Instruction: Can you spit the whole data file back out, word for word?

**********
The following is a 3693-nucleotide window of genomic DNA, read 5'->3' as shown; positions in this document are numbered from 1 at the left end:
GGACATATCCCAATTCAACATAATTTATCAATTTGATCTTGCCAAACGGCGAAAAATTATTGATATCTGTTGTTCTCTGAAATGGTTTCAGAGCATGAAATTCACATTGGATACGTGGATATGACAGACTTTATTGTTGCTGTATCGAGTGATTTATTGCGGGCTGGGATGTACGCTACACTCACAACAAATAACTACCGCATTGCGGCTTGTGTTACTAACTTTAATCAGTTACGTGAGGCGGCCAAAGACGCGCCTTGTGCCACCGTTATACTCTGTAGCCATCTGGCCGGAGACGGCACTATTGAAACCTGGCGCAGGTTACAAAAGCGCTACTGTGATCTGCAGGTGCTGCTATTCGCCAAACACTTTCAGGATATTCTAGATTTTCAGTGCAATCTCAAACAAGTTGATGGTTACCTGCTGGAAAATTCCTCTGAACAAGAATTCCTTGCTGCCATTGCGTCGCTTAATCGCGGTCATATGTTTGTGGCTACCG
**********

The following is a 3693-nucleotide window of genomic DNA, read 5'->3' as shown; positions in this document are numbered from 1 at the left end:
GGACATATCCCAATTCAACATAATTTATCAATTTGATCTTGCCAAACGGCGAAAAATTATTGATATCTGTTGTTCTCTGAAATGGTTTCAGAGCATGAAATTCACATTGGATACGTGGATATGACAGACTTTATTGTTGCTGTATCGAGTGATTTATTGCGGGCTGGGATGTACGCTACACTCACAACAAATAACTACCGCATTGCGGCTTGTGTTACTAACTTTAATCAGTTACGTGAGGCGGCCAAAGACGCGCCTTGTGCCACCGTTATACTCTGTAGCCATCTGGCCGGAGACGGCACTATTGAAACCTGGCGCAGGTTACAAAAGCGCTACTGTGATCTGCAGGTGCTGCTATTCGCCAAACACTTTCAGGATATTCTAGATTTTCAGTGCAATCTCAAACAAGTTGATGGTTACCTGCTGGAAAATTCCTCTGAACAAGAATTCCTTGCTGCCATTGCGTCGCTTAATCGCGGTCATATGTTTGTGGCTACCG